Mcommerce. Mobile ShoppingThe introduction of applications like ShopSavvy will provide consumers with new ways to compare and shop on the move. Named a potential game charger – comparsion apps combine location with traditional comparison technology to enable consumers to do online research out in the field. By scanning bar codes users can compare prices of the products in the area simplifying the process of “shopping around”.

Jeffrey Grau a senior analyst from eMarketer recently said “Until now, researching online and buying in a store have been sequential activities that take place hours, days or even weeks apart. But customers who bring their Web-enabled mobile phones with them into a store can do online research at the point of a purchase decision.”

mCommerce

Gartner analysts are predicting an explosion in mobile transactions this year, with the number of such purchases likely to increase by over 50%. The data, compiled by Gartner, showed the Asia-Pacific region to be the leader in mobile transactions, with 41.8 million users in 2009 – a number which is expected to rise to 62.8 million by the end of 2010. However with Australian retailers behind on the general commerce front it will be interesting to see how quickly retailers will embrace mobile commerce opportunities.

Location Based Marketing & CRM for Mobile

Globally in markets such as the US and UK, mobile is providing a key tool to drive traffic and sales to traditional bricks and mortar retailers – bridging the gap between online and in-store purchases. Mobile coupons are one of the key ways in which retailers such as Subway and Target are using mobile to drive consumers in-store. This presents a significant opportunity for Australian retailers who are yet to be convinced about the value driven through investment in online channels to drive sales in-store.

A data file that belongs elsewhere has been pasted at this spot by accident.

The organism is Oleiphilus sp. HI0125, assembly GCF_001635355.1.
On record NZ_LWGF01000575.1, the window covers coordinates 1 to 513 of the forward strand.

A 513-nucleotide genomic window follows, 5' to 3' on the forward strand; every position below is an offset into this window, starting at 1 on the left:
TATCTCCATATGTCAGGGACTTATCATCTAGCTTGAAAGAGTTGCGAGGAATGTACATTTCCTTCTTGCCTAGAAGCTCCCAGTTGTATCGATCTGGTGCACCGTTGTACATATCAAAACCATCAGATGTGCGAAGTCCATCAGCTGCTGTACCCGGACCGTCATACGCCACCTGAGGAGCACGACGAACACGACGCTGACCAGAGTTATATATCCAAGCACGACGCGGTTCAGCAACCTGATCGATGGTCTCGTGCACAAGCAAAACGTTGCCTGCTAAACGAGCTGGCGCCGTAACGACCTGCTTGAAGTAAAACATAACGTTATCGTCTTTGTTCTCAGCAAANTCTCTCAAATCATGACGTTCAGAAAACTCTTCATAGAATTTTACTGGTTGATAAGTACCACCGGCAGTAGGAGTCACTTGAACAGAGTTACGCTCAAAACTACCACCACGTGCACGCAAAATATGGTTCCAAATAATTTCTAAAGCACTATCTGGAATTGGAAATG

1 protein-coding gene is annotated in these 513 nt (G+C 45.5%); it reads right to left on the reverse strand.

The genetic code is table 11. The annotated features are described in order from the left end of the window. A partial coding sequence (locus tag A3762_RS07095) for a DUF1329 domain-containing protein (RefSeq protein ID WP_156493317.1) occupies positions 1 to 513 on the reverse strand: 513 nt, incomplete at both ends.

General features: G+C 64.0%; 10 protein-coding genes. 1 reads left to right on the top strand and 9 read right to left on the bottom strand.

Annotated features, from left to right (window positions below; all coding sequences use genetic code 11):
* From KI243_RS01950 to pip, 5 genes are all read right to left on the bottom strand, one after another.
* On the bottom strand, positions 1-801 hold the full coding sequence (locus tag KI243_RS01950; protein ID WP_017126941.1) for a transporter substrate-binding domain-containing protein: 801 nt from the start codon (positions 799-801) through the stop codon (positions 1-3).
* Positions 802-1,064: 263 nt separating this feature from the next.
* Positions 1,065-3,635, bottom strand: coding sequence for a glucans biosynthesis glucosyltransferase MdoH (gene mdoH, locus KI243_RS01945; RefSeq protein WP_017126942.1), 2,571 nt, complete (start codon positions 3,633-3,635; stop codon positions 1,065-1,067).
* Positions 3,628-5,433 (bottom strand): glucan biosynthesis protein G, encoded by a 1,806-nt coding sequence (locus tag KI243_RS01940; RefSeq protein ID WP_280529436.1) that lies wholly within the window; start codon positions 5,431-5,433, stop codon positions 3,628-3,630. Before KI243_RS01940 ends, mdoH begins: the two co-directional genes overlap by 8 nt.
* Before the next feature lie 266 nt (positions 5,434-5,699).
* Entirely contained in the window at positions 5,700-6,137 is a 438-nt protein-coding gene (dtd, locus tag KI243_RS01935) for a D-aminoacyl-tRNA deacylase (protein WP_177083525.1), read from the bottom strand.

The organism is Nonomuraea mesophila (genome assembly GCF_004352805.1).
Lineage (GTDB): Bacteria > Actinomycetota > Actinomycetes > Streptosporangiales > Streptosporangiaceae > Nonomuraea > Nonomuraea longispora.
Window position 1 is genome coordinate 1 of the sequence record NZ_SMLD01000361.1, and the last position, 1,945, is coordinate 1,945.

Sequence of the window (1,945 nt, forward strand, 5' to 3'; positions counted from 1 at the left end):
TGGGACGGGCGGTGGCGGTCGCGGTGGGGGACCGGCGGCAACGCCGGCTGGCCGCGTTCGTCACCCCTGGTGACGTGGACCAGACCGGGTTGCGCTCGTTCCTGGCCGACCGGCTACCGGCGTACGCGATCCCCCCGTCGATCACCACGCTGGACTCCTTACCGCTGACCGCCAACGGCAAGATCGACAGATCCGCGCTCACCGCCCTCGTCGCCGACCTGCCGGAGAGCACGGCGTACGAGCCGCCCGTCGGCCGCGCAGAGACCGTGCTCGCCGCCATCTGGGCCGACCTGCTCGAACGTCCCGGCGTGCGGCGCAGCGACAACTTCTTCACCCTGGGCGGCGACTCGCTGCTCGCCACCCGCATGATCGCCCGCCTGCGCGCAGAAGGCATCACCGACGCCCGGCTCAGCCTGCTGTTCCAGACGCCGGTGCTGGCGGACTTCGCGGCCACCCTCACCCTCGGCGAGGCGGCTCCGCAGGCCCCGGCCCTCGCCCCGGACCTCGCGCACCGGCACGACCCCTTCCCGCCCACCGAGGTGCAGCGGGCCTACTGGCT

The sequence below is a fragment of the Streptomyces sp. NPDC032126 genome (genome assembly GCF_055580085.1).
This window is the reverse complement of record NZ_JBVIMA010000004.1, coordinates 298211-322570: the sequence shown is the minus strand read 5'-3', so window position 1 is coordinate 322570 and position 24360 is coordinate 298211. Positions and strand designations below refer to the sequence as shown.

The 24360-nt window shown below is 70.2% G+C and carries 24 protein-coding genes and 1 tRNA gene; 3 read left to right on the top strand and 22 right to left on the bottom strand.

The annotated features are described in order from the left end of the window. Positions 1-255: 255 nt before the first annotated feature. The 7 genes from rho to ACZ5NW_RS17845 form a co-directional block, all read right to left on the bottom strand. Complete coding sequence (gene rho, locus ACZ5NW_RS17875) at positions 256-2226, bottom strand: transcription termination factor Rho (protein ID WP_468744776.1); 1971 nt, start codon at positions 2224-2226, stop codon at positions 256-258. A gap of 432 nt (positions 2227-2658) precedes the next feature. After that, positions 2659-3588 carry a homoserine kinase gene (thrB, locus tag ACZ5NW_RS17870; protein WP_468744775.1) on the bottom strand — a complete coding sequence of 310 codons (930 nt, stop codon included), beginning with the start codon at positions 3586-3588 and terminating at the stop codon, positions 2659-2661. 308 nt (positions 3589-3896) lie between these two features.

A newer opportunity is also surfacing and could also revolutionise mobile marketing and that is Geo-fencing. A geo-fence is a virtual field around a location that is used to shoot a mobile message to a user when they come into or leave that area through applications. For brands who have engaged consumers in the mobile space, geo-fencing presents an opportunity to communicate to their audience in a timely, relevant manner – based on their location. By doing so retailers will be able to drive repeat patronage in store and potentially increase share of wallet from its consumer base.

Appvertising

In-App AdsBoth Google (AdMob) and Apple (iAds) are heavily investing in networks to monetise the increasing number of applications being loaded into app stores. Unlike other forms of advertising networks, mobile networks can combine location based data with user profiles to deliver a new targeting capability. And whilst statistics of mobile advertising vs other forms show market share is still relatively small the opportunity is significant. The Apple iStore alone has experienced over 4 billion downloads for free apps – and this sheer volume of consumer usage and engagement is one which many marketers will be looking to leverage – particularly early on. Like any newer form of media, consumer interaction is high partly due to lower advertiser saturation rates and noise. Statistics currently show that that appvertising campaigns are delivering response rates of between .3% – 6%.

Location Based Social Media

Location based social media is one other area that is significantly on the rise. FourSquare, Gowalla, Google Latitude and others are rapidly innovating and consumer take up is rapidly increasing. A month ago I provided a full overview of these networks and how they are changing the mobile and social landscape along with the opportunities they will present to marketers.

What other trends do you see emerging in the mobile space? Share them below.